- Connecting electrical equipment to an electricity supply by means of a flexible cord plug and socket outlet (e.g. plugging in an appliance).
Under Queensland’s Electrical Safety Act 2002, forbidden tasks include:
- installing a new power point.
- replacing a light switch.
- replacing a batten holder with a new light fitting.
- repairing an appliance such as a heater.
- altering the location of an existing power point.
- replacing a light fitting with a ceiling fan.
- constructing an extension lead.
- replacing a plug on the end of a lead.
At the end of the day, they all say the same thing. Only licenced electricians or registered electrical contractors may perform home, commercial or industrial electrical work. That includes caravan, motorhomes and camper trailers. All that the home DIYer can do in the 240v mains system is replace a lightbulb. That’s about it.
These laws extend beyond just home electrical work. They are applicable to any work involving voltages over 50 volts. So performing such work on a caravan or even a generator or inverter is also covered by these laws, whereas 12v power systems are not.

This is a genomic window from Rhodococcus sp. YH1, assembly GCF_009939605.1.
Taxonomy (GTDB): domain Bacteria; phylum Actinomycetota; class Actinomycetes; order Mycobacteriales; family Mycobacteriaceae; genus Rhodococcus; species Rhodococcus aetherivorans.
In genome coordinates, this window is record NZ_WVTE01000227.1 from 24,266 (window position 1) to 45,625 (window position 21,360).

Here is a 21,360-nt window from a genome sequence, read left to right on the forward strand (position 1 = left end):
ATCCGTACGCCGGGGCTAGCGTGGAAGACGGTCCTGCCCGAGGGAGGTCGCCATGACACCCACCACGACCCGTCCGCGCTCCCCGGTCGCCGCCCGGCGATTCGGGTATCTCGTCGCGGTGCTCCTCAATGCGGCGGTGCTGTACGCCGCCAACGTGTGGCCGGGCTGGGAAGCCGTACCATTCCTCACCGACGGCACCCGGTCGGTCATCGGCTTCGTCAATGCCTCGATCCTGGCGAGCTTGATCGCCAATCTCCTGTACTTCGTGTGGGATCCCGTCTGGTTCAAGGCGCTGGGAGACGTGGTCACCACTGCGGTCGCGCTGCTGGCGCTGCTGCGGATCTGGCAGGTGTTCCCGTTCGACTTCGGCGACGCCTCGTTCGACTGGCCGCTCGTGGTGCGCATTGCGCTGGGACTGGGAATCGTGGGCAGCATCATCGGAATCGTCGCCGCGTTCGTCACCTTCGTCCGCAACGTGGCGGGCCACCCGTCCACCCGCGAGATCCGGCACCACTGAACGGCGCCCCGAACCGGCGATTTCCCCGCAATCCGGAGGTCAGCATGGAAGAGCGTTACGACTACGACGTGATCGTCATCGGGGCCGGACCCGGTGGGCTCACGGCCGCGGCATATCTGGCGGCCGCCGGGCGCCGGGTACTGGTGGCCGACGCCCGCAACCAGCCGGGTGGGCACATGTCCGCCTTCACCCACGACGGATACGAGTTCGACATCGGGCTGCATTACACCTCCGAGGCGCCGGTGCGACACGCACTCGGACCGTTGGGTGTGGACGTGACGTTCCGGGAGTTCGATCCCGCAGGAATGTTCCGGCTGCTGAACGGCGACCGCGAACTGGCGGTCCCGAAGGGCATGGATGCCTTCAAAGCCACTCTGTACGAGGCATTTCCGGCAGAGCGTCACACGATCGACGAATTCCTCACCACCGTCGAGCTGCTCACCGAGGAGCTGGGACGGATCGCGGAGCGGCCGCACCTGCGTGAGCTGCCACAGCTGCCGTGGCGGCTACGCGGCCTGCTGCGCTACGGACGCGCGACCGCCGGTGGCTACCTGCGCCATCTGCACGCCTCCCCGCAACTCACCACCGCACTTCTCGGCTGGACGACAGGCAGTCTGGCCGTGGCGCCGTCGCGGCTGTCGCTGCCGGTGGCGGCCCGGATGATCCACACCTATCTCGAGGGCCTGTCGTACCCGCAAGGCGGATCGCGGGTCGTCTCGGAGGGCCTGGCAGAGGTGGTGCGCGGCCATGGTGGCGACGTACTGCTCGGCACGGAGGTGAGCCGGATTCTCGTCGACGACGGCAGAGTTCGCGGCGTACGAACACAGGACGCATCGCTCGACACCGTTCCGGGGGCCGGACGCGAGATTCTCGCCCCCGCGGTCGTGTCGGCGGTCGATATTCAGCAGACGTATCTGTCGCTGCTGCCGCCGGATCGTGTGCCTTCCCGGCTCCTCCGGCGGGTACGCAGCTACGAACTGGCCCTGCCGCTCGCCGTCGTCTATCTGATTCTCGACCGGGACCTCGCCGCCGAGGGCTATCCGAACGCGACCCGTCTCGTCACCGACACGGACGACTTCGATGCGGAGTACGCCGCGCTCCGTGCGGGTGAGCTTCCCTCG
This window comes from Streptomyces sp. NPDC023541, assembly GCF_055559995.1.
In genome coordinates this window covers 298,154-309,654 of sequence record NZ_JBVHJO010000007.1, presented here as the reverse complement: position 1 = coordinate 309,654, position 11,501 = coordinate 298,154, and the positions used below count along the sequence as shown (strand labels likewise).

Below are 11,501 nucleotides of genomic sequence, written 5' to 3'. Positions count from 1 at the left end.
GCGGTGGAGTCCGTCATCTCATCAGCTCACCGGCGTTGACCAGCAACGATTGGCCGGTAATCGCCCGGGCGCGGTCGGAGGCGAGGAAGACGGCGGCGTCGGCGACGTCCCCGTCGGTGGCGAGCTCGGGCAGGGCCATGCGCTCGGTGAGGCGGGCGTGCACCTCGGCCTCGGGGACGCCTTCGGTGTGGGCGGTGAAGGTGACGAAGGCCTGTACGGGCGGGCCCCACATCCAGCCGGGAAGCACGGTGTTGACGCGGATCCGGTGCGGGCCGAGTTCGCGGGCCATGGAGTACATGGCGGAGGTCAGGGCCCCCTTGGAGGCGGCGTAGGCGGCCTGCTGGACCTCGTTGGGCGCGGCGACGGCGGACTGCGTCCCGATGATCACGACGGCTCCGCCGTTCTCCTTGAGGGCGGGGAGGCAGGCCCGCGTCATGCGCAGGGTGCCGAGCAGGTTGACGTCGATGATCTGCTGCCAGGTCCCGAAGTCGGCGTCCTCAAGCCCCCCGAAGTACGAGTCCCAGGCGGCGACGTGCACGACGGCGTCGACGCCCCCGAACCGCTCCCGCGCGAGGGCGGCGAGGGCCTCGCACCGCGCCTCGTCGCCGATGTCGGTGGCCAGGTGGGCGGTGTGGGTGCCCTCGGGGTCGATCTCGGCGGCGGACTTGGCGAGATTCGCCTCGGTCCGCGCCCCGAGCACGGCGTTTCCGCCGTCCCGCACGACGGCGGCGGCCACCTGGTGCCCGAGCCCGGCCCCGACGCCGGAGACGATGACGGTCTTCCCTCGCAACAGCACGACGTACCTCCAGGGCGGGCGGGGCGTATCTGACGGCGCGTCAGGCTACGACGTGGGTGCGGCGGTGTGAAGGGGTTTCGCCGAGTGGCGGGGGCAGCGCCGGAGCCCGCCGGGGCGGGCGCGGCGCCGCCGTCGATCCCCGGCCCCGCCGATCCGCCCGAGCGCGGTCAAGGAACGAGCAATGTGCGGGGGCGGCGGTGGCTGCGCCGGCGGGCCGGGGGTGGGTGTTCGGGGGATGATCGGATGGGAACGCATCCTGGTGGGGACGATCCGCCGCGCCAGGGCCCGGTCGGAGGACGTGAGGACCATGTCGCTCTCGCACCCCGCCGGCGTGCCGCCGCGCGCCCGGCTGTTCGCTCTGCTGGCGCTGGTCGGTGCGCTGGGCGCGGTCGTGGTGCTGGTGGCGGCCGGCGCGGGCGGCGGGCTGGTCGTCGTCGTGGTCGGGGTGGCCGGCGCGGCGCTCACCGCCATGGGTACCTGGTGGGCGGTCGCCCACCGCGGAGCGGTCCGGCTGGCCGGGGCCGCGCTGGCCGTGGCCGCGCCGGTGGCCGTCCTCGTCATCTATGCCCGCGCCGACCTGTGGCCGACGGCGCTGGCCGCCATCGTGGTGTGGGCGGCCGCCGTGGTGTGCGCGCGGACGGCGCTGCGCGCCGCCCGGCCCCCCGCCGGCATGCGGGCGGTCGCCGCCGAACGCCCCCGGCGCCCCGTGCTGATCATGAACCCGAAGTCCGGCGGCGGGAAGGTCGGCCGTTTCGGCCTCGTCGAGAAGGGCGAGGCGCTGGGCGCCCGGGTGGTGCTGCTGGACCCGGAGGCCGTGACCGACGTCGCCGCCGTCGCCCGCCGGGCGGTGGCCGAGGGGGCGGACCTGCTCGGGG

So when I read about people who have ground down 15 amp power plugs to make them fit into a 10 amp power point, I cannot understand how that could be considered a reasonable and legal thing to do. I also read recently how someone had drilled out the 10 amp outlets on their generator so they could fit the 15 amp extension cord. It is just madness! Not only are these actions dangerous, but they can also render your insurance void in the event of a claim.
Today, there are so many off the shelf products that allow you to safely and legally connect a caravan to a domestic power point. The Ampfibian would be the most popular and highly regarded but there are others that are also safe and compliant. They are not all that expensive either with prices ranging from $89 up to around $199. When you consider the cost of a new caravan, it’s a very small price to pay for the safety of your property and, more importantly, your life.
Please….no matter what you may read in a forum or Facebook group, NEVER make your own power cables. Do not do any work on your RV’s 240v electrical systems. Always buy quality products from major retailers that conform to Australian Standards.
If in doubt, seek professional advice from a reputable and licenced electrician.